The last bit is the key, “without the Consent of the Legislatures concerned as well as of the Congress.”

        So, you CAN create states from existing states. You just need the consent of the legisture of the state to be divided, or all the states being combined, as well as the consent of the federal Congress. Its a high bar, but clearly allowed and, in fact, not unprecedented.

        Vermont part was part of New York until 1791, they separated and came in as a free state to counterbalance Kentucky coming in as a slave state.

        Maine was part of Massachusetts until 1820 (came in as part of the Missouri compromise as a free state to counterbalance Missouri as a slave state).

        West Virginia was part of Virginia until 1863. When Virginia seceded from the Union, West Virginia was formed of a few counties that didn’t want to secede. After the war, Virginia sued to get its counties back, saying the formation of WV was unconstitutional. VA was correct, since the legislature of VA was never consulted much less approved the loss of its counties, but SCOTUS decided otherwise.

        I feel like I’m forgetting one, but all I can think of at the moment is Delaware which separated from PA immediately prior to the Revolution. DE was one of the first 13 states, but PA challenged the legality of it for about a century. DE still to this day celebrates “Separation Day”, meaning separation from PA.

        There have been proposals to divide TX into as many as five states and there’s currently a movement to divide CA into two states.

        Now, if only we could give Los Angeles to Mexico. 🙂 <– note the smiley, that's a joke.

    The legislative races are perhaps more important than the executive race in 2012. One of the biggest problems with the Obama administration is its power grab that Congress has let go unchecked. The Senate may be content to allow the President to reign supreme since he’s on the same team, but it is a serious problem that needs to be addressed. If Obama pulls off an upset next November, we MUST have control of the Senate and House to stand up to whatever he plans to do to wreck our nation further.


       
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      logos in reply to windbag. | December 28, 2011 at 1:21 pm

      very informed comment re: Constitutional prohibition of forming new states from existing states.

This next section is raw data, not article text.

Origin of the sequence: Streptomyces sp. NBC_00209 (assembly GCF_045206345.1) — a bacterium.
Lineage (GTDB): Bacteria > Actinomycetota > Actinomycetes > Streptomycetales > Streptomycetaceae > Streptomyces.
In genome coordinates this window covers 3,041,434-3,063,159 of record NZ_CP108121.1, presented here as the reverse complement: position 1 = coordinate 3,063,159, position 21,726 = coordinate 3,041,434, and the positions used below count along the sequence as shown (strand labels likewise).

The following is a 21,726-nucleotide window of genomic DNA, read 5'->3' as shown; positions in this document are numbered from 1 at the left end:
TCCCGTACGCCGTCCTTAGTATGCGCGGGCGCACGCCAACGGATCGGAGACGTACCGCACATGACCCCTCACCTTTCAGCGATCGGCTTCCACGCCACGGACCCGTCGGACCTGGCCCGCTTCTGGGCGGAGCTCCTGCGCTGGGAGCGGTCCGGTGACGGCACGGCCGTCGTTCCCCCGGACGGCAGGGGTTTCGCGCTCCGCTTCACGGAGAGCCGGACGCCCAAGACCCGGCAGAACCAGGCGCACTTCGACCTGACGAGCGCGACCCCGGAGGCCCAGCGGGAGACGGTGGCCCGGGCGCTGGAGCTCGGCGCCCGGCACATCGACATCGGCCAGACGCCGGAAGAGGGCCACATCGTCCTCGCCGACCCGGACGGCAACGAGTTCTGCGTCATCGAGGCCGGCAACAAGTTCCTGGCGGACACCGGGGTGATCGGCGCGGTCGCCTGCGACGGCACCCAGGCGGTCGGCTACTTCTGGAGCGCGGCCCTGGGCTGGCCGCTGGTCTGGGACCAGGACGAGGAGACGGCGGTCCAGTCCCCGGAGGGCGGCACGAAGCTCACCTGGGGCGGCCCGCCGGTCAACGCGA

So, if we are all not thrilled with the Republican Presidential candidate, we vote for him and research and support conservative Congressional candidates with campaign donations and volunteering and pray conservatives win in excess of the margin of voter registration fraud and voting booth hacking.


         
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        Aarradin in reply to logos. | December 28, 2011 at 1:58 pm

        You might want to scroll up. The Constitution expressly ALLOWS not prohibits forming new states from existing states. That’s why Maine, WV and VT exist now.


     
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    Ipso Facto | December 28, 2011 at 1:34 pm

    I am very glad that Operation Counterweight has begun. I will shortly be sending a check for $25 to Hinckley. If enough of us do this, Whitehouse will be toast.

    Also, I fully agree that we need to do everything we can possibly do to get back the Senate in 2012. There are indeed enough ignorant and uninformed people in this nation to re-elect Obama. That and all the election fraud could indeed see him with a second term. If he should get re-elected, we will need to do everything we can possibly do to frustrate and stymie him as possible.

    QUESTION: Could Obama have gotten us into the 4T debt if the Senate didn’t go along with him? What about the Solyndra deal? Does the President have the authority to just squander money like that? If so, how much damage can he do?


     
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    GrumpyOne | December 28, 2011 at 1:49 pm

    I can remember back when RI had a Republican senator, (John Chafee) and both representatives were Republican. One was Claudine Schneider and I forget who the east bay rep was.

    None of these folks were conservative Republicans but they sure were better than anything RI has currently.

    NOT included in my list is that POS lincoln chafee who currently serves as the state’s governor after losing his Senate seat. He got a whopping 34% of the vote in the gubernatorial election and thinks that he has a mandate…